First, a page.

HEALTHY LIVING
04/13/2014 09:17 am ET Updated Apr 13, 2014

Thinking Of A Happy Place Might Help Reduce Pain

Martin Barraud via Getty Images

Visualizing a safe place could help lessen pain during a medical procedure, a new study suggests.

Researchers examined the efficacy of visualization techniques during ablation of atrial fibrillation, a procedure that involves inserting a catheter with an electrode at the end of it into the body to destroy parts of the heart responsible for atrial fibrillation.

They examined 76 patients who used visualization techniques and 71 patients who received conventional care. The procedure took two to four hours, and all participants in the study also received local anesthesia, as well as painkillers that were administered by a nurse when they pushed a button. The participants were asked about their pain and anxiety every 15 minutes.

The patients who were in the visualization group were asked to "describe a comfortable safe place they want to be during the procedure. People have chosen a summer house, the beach, or the woods," study researcher Marianne Wetendorff Nørgaard, a clinical nurse specialist at Copenhagen University Hospital, Rigshospitalet, said in a statement. "During the procedure the nurse asks the patient to focus on their safe place and how it looks, smells and sounds."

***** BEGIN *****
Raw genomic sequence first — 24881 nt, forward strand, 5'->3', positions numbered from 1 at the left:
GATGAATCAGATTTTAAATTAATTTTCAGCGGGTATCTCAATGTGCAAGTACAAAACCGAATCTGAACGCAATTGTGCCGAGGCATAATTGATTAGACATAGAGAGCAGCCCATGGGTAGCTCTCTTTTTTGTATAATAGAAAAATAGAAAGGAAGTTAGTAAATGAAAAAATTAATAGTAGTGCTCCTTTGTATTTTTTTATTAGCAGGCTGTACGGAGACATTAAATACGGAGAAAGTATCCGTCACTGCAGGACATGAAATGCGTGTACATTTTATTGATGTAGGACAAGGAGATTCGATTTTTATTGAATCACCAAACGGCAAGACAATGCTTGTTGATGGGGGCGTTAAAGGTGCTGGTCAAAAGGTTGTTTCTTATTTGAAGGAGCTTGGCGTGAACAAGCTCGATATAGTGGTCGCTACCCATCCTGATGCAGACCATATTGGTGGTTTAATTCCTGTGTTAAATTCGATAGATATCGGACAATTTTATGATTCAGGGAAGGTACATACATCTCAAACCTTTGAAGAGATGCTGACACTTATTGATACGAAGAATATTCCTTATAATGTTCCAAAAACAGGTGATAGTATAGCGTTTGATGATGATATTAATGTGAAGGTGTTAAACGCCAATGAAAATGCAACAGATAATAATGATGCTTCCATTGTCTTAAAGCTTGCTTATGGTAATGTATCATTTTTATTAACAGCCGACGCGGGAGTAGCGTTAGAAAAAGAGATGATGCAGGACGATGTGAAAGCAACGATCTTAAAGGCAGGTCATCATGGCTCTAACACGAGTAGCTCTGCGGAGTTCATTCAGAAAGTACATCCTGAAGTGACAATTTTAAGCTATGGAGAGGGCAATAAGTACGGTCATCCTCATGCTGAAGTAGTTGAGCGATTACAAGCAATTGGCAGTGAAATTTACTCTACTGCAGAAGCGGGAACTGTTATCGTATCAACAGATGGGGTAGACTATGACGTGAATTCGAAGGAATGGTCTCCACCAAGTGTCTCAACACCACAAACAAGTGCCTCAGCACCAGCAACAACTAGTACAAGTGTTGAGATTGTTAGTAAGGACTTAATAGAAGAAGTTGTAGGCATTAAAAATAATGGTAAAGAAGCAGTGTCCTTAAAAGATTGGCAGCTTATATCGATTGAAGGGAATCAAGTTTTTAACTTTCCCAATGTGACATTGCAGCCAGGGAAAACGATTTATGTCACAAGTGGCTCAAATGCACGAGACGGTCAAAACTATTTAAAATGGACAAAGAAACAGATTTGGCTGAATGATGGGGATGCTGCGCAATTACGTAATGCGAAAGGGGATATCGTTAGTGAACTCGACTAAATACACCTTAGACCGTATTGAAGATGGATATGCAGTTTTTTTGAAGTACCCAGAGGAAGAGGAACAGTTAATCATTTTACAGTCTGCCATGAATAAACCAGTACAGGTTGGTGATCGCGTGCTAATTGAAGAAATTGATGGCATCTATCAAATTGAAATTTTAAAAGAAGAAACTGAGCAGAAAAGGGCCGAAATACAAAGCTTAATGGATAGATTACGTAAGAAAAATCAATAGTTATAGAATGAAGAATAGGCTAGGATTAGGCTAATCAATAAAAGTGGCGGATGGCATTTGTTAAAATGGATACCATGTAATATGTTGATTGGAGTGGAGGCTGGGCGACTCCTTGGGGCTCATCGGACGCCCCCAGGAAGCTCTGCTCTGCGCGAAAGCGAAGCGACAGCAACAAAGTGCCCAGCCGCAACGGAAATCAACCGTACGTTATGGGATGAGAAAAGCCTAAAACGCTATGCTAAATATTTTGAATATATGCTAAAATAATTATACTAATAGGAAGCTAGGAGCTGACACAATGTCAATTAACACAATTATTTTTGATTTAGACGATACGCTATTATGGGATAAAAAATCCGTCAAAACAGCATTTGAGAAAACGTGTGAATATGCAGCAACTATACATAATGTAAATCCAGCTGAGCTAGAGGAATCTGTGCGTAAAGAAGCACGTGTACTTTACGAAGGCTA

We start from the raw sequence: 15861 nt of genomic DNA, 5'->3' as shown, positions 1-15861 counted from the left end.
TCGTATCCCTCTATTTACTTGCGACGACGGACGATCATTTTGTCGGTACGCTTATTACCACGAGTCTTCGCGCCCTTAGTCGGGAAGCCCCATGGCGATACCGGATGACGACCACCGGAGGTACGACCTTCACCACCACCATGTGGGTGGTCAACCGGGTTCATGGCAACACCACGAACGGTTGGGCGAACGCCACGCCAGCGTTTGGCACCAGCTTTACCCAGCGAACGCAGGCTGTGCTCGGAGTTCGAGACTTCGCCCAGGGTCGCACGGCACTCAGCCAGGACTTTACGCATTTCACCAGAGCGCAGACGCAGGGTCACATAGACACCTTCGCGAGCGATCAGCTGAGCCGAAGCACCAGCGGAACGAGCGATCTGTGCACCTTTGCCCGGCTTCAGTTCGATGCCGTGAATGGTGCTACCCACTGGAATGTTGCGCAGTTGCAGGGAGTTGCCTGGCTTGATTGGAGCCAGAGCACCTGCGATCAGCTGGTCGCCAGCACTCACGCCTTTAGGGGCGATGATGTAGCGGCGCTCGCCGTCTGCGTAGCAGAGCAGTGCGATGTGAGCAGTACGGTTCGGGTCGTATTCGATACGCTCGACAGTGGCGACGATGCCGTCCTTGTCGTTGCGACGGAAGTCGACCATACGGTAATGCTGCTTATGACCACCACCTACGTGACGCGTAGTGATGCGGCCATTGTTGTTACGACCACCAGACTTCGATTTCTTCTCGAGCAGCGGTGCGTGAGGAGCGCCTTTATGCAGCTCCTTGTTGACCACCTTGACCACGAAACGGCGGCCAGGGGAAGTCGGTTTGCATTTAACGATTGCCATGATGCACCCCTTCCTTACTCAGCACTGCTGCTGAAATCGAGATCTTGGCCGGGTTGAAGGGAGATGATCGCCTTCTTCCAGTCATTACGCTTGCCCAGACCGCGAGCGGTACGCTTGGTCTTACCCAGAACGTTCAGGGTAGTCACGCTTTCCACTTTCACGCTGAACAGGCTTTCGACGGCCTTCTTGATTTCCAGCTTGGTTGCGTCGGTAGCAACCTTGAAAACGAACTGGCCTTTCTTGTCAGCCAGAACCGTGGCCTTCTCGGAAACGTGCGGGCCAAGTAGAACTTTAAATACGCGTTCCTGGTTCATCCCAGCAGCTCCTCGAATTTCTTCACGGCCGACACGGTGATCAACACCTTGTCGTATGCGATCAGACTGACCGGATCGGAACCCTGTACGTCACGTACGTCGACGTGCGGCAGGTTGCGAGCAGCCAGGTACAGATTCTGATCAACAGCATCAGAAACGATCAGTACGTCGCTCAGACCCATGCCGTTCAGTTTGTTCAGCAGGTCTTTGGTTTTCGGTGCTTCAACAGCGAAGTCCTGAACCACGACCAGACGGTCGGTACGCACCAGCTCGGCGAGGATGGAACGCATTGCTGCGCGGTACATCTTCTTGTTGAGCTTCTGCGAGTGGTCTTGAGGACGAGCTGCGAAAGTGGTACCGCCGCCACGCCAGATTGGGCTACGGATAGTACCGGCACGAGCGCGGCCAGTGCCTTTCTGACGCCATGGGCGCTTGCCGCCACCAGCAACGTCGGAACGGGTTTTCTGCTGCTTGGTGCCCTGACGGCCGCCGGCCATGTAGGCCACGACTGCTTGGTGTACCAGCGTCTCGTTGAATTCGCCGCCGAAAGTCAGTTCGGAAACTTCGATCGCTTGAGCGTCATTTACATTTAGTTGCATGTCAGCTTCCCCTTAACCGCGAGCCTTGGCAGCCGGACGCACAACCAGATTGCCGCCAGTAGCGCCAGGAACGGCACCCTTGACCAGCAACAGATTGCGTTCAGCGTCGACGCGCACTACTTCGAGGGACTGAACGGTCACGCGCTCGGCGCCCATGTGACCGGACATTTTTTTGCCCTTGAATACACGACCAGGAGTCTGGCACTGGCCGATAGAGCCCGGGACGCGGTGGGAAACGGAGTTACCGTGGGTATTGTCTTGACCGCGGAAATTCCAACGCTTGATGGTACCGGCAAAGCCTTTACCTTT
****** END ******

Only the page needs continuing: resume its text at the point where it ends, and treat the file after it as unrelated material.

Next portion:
And when a patient felt pain during the procedure, the nurse helped the patient to use visualization to provide an alternative reason for the pain.

"For example, if the patient says 'my chest is burning', the nurse may say 'imagine that it's a cold day and there is ice on your chest,'" Nørgaard explained in the statement. "Patients tell us that being in this trance like state with safe images makes the procedure a pleasant experience and it feels shorter."

Researchers found that the patients who were in the visualization group reported being in pain fewer times and requested fewer painkillers with the push button. However, researchers did not find that pain intensity or anxiety differed between those who employed visualization techniques and those who didn't.

The findings were presented at EuroHeartCare 2014; because they have yet to be published in a peer-reviewed journal, they should be considered preliminary.

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